Tampa and Hillsborough County government officials, seeking to revive an NFL stadium deal ruled unconstitutional by a Hillsborough judge, spent Sunday rethinking their plan to ask for a new hearing.
"I think there's still some final discussion before that action will be taken," Hillsborough County Administrator Dan Kleman said.
Tampa Mayor Dick Greco, Kleman and Tampa Bay Buccaneers general manager Rich McKay spoke briefly Sunday about Circuit Judge Sam Pendino's ruling and plan to talk again today by phone along with their lawyers, Kleman said.
He would not say what was discussed. McKay and Greco could not be reached for comment.
"Everybody's trying to solve a very complicated situation," Kleman said.
Pendino's ruling Friday objected to a part of the deal that gives the Bucs the first $2-million annually from non-NFL events at the stadium, such as concerts, college football, Tampa Bay Mutiny games and tractor pulls. He also expressed concern that taxpayers would have to pay stadium maintenance costs.
The ruling was a victory for former Tampa Mayor Bill Poe, who filed suit last August, saying the $168-million stadium was an unconstitutional use of tax money.
Government attorneys have five days from Friday to appeal to the Florida Supreme Court and 10 days to ask Pendino for a new hearing.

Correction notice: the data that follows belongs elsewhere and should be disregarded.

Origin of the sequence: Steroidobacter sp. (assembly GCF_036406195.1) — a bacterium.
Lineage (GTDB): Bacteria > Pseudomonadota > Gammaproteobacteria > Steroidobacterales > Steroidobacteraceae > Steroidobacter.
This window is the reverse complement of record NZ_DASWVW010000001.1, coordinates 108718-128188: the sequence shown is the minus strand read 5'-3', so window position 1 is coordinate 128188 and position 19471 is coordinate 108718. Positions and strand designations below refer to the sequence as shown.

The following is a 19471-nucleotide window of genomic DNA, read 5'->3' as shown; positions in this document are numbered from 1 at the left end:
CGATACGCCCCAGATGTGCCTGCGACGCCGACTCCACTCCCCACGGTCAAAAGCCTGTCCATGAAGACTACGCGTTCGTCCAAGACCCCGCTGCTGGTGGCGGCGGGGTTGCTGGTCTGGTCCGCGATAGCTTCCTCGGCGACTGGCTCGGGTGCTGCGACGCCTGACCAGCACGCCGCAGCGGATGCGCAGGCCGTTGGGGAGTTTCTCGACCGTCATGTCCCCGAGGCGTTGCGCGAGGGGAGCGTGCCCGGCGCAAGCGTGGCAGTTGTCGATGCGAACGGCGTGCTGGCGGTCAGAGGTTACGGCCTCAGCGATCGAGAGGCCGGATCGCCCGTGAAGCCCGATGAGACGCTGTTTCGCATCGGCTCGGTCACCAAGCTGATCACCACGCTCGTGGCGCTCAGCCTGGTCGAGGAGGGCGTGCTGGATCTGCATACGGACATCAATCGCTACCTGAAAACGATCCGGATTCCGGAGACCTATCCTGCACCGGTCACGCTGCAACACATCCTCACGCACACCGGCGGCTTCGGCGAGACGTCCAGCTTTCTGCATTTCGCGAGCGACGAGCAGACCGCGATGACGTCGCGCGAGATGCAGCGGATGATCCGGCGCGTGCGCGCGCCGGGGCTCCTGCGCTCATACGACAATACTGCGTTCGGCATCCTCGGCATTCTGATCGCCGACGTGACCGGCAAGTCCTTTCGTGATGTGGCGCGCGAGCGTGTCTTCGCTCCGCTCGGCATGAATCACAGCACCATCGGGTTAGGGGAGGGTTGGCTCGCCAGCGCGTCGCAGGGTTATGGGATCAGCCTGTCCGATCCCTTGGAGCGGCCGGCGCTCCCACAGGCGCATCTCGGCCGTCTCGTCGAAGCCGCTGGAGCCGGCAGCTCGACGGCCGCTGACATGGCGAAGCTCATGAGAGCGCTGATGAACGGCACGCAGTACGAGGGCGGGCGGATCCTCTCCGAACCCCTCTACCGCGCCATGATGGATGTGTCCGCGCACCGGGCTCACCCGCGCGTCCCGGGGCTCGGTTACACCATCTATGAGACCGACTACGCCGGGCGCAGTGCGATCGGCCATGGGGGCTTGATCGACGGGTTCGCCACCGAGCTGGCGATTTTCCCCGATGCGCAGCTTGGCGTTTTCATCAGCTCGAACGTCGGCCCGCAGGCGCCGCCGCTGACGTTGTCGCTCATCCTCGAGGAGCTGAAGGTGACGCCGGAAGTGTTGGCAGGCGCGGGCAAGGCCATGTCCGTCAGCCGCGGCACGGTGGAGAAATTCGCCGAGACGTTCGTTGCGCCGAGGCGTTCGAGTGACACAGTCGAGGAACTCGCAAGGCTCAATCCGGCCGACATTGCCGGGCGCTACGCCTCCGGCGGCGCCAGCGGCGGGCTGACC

Some county officials think they have the option of going back to Pendino after removing the offending language from the lease and hoping he approves the bond deal. County Commissioner Joe Chillura thinks the county can ignore Pendino's ruling and press ahead with financing the stadium while hoping Poe doesn't choose to sue again.
"The stadium itself can't be stopped," Chillura said. Others, among them Poe's attorney, aren't so sure.
After a meeting Saturday attended by Greco and Kleman, County Attorney Emmy Acton said government officials would ask Pendino to reconsider his decision. The issue they planned to argue was "severability," a doctrine included in language of the stadium deal that says if one part is ruled unconstitutional the rest is unaffected.
Poe's attorney, Chris Bentley, said his client plans to fight an attempt to ask Pendino to reconsider his decision. It would be a violation of a Dec. 23 agreement designed to speed consideration of Poe's lawsuit, he said.
Bentley hasn't spoken to Poe since the decision was made and said he doesn't know what the former mayor would do if the deal is renegotiated. "Until they do whatever they're going to do, we don't know."
Chillura, architect of the referendum last fall in which voters approved a half-cent sales tax increase for construction of the stadium, schools, road improvements and police needs, said the real issue is whether Bucs owner Malcolm Glazer can live without the money from non-NFL events. He said the $2-million a year was something the Bucs had asked for in lease negotiations.
"Can he live with this lease now that the judge has ruled a section of it unconstitutional?" Chillura asked.